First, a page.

top of page

SMI: Podcast Advertising Soars 44% During First Quarter.

Despite worries about a recession, national advertisers continued to pour their money into podcasting during the first quarter. Standard Media Index says national audio ad spending on podcasts grew 43.7% year-over-year during the first quarter. The gains come as SMI says digital audio had a 55.4% share of national audio ad dollars during the quarter, with broadcast radio accounting for a 44.6% share.

Darrick Li, VP of Business Development & Strategic Partnerships at SMI, says the number confirms there has not been any sort of pullback in advertising on podcasts due to economic pressures and says they have even seen double-digit growth in the spending shares for categories including technology, consumer packaged goods, financial services, and retail.

SMI says podcast ads have seen growth during first quarter across all types of creative executions, with pre-recorded spot spending up 46.9%, spending on host-read ads up 30.7%, and spending on sponsorships and branded content up 51.4% in Q1 compared to a year ago.

Li says the trend of some national advertisers shifting their audio buys from traditional to digital audio parallel spending shifts SMI is tracking in television and digital video.

For now, podcasting has only about a quarter of national brands’ digital audio investment. SMI says streaming audio still has the lion’s share of ad spend of digital audio with a 74% share. But Li thinks that gap could close somewhat in the years to come.

“Podcasts are very connected to the user in the audience, because it's geared to a specific topic or conversation,” he says. “What appeals to advertisers is being able to demographically target their advertising message to content. So I think naturally, because of that, you're going to have that ability to see a larger share of spending go towards that.

SMI says digital audio – which includes spending on things like the webcasts of radio stations, streaming music services, and podcasts – is experiencing gains more broadly. The firm says $2 billion of national ad dollars was spent on digital audio during Q1 versus $1.8 billion for broadcast radio.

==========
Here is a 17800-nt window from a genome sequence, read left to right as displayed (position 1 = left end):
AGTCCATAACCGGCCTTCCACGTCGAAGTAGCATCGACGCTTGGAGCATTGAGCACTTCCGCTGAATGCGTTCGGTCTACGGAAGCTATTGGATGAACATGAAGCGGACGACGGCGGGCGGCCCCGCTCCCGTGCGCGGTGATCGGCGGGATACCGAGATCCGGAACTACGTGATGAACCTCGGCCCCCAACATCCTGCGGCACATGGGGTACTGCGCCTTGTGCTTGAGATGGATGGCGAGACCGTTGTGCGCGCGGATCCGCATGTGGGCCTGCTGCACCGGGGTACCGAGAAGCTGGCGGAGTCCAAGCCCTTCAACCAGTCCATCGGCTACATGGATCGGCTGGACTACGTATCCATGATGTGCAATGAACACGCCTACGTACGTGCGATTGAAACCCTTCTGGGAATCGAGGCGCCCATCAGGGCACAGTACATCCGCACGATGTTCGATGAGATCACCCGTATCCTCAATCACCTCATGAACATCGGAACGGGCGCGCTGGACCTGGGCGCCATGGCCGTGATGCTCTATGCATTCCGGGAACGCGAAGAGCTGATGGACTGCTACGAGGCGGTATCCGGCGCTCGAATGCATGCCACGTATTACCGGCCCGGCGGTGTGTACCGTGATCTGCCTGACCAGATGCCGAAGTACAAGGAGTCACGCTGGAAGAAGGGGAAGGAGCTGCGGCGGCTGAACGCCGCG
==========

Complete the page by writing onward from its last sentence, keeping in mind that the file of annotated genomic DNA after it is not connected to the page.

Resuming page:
“The pandemic accelerated a shift to digital audio,” Li says. “What the pandemic did was accelerate consumer behavior around being able to stream audio on-demand. We are now used to opening Spotify or iHeartRadio and listening to the content that we want. And the ad spending has shifted in favor of that as well.”

He says another factor that has accelerated the shift toward digital is that a lot more people are using their connected home devices, including smart speakers. “That has allowed for advertisers to reach those audiences with messages across all types of digital platforms that stream audio,” Li says.

Broadcast Radio Still Has Strong Appeal

SMI first detected a majority tilt toward digital audio among national ad buyers during the fourth quarter of 2021. After a brief comeback for broadcast, during each of the past four quarters its calculates more national audio ad dollars went to online audio than to broadcast radio.

SMI’s numbers are based on national advertising buys with data it captures from actual agency invoicing data from all the major holding companies and most major independents, representing about 95% of national brand ad spend. The figures do not include local radio buys, which account for the vast majority of broadcast radio revenue.

Although Li doubts the trend lines will revert back in favor of broadcast, he thinks a number of strengths for AM/FM radio remain. That includes its massive audience reach and dominance in the car, as well as broadcasting’s ability to reach audiences with different demographics and incomes.

“I think the shift is going to continually grow in favor of digital audio. Do I think radio is going go away? That's a definite ‘no’ as well,” Li says. “It's going to stay for a very long time in the foreseeable future. You're always going to have AM/FM radio stations that appeal to different music genres and they are going to have advertising tied to them.”

9 views0 comments


bottom of page